The United States is largely unique among historical great powers in its approach to the world. For the most part, American policymakers chose to avoid a traditional colonial empire. Instead, they built a globe‐spanning system of alliances described by many as a “liberal international order.” That order focused on institutions and alliances rather than imperial control, making it freer and more participatory than many in history. But it was not without its dark side; underlying the liberal order was a frequently illiberal set of policy choices: conflict, regime change, and bargains with dictators.
Why did America choose to create this system rather than a more traditional empire? What drove policymakers? And how did America’s domestic politics—notably attempts to protect the republic, democracy, and civil liberties—shape its foreign policy choices in the 20th century?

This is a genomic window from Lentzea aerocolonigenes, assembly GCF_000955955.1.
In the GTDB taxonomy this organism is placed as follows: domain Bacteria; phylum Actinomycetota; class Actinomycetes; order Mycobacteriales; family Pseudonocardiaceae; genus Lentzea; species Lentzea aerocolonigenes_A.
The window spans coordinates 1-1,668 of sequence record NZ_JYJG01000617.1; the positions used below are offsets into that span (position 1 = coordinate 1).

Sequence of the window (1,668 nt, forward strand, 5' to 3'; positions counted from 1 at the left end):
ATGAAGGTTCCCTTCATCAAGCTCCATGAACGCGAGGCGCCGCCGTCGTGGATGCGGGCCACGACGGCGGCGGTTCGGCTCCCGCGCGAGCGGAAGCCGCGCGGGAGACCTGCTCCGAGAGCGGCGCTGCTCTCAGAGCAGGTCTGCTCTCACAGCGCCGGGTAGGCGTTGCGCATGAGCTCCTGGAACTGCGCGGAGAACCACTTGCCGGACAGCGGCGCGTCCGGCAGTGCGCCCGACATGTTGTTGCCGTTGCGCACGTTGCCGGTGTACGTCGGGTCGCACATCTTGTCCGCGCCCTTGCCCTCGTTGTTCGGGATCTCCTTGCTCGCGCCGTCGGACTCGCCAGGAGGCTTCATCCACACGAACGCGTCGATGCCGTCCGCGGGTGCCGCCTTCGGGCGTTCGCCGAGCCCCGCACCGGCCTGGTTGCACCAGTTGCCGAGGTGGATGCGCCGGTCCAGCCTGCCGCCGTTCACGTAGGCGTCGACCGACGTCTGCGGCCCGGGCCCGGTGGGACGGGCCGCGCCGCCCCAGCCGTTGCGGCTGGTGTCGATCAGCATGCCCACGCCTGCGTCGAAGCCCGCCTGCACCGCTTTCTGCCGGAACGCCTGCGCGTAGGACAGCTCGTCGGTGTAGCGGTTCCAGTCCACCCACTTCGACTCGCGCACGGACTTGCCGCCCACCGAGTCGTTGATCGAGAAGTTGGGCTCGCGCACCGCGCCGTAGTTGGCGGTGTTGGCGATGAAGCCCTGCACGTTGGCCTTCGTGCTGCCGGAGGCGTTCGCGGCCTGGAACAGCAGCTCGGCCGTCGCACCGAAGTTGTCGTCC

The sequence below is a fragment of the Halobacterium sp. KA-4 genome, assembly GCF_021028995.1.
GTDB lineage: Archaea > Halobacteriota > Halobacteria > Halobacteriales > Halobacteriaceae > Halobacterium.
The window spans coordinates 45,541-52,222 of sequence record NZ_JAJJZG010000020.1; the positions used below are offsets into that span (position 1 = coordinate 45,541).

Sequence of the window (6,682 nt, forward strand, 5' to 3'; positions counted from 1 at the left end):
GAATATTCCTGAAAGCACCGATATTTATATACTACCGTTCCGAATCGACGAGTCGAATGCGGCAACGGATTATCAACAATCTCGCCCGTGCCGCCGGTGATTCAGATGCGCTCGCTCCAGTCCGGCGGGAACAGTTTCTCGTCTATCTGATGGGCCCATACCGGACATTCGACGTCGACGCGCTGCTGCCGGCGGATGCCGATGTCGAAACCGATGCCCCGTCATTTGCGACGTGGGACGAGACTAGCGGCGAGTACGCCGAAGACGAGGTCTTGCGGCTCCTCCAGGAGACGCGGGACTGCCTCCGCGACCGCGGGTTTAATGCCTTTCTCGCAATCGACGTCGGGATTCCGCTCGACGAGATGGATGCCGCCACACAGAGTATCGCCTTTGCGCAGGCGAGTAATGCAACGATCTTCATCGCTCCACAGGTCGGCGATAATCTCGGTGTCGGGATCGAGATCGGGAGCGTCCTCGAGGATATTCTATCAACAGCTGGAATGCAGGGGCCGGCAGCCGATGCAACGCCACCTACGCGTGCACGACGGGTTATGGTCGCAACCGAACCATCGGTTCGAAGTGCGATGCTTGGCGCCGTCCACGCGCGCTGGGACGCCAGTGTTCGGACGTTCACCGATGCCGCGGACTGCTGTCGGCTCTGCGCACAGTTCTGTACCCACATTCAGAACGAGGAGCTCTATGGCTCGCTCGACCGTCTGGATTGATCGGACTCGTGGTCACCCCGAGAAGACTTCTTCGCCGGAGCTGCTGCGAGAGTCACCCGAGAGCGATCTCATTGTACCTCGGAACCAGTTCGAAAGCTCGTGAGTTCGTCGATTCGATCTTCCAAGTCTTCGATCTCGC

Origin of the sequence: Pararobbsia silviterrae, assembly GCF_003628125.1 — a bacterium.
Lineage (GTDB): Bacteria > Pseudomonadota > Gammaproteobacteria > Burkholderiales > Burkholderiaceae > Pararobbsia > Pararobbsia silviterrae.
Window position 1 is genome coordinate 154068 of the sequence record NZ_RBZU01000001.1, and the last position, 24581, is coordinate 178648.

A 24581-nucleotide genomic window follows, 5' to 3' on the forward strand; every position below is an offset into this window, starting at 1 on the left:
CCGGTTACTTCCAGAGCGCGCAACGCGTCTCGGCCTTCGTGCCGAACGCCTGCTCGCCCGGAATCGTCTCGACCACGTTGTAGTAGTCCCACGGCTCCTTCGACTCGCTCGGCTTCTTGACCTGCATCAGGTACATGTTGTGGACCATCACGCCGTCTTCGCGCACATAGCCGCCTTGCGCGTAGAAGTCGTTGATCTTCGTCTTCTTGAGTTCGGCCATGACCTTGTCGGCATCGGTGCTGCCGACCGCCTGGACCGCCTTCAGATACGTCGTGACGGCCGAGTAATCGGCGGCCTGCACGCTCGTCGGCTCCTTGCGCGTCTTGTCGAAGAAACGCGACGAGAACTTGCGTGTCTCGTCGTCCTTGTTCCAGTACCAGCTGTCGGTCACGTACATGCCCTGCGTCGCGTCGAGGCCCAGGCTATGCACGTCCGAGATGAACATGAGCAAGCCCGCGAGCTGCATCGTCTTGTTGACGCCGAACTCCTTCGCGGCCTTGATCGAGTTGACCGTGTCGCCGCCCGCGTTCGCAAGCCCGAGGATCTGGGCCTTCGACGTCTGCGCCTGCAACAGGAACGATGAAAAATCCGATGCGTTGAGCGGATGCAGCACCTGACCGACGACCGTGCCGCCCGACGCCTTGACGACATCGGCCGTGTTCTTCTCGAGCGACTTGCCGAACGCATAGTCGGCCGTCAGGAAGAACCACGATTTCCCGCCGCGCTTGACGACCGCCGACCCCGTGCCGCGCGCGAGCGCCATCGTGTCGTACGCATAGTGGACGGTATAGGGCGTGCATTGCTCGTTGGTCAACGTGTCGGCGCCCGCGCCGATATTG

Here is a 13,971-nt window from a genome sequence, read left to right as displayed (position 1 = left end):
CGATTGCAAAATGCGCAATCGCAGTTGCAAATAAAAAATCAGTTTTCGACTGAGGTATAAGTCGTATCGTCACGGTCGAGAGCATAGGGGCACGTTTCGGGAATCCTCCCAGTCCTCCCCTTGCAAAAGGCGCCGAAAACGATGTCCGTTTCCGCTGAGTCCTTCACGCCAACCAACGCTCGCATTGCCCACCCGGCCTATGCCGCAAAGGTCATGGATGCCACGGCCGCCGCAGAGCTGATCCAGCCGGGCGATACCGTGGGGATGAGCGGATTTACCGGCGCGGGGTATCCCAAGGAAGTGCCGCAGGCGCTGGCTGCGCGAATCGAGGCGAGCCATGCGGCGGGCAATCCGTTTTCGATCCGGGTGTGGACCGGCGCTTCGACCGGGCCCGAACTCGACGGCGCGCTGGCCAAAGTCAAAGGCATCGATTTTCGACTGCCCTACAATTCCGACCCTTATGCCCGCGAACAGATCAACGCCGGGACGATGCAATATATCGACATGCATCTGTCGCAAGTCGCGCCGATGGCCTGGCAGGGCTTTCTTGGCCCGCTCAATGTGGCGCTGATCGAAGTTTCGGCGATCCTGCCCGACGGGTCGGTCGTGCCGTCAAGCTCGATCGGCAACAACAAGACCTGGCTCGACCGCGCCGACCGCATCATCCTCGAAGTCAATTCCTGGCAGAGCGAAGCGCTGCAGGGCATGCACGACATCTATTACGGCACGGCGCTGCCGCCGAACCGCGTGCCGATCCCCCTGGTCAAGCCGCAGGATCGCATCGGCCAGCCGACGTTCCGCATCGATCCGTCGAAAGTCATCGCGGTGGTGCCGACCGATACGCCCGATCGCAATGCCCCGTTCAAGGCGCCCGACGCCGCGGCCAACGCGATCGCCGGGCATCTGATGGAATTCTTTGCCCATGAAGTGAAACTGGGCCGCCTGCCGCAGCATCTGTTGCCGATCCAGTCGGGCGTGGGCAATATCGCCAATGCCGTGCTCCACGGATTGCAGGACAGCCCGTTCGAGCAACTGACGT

Two new books offer some answers. Richard Maass’s The Picky Eagle: How Democracy and Xenophobia Limited America’s Territorial Expansion explores the choices of American policymakers in the 19th century and the role that xenophobia played in territorial expansion. Patrick Porter’s The False Promise of Liberal Order: Nostalgia, Delusion, and the Rise of Trump explores the myth of the liberal international order and the decisions of policymakers as they built America’s hegemonic system in the 20th century.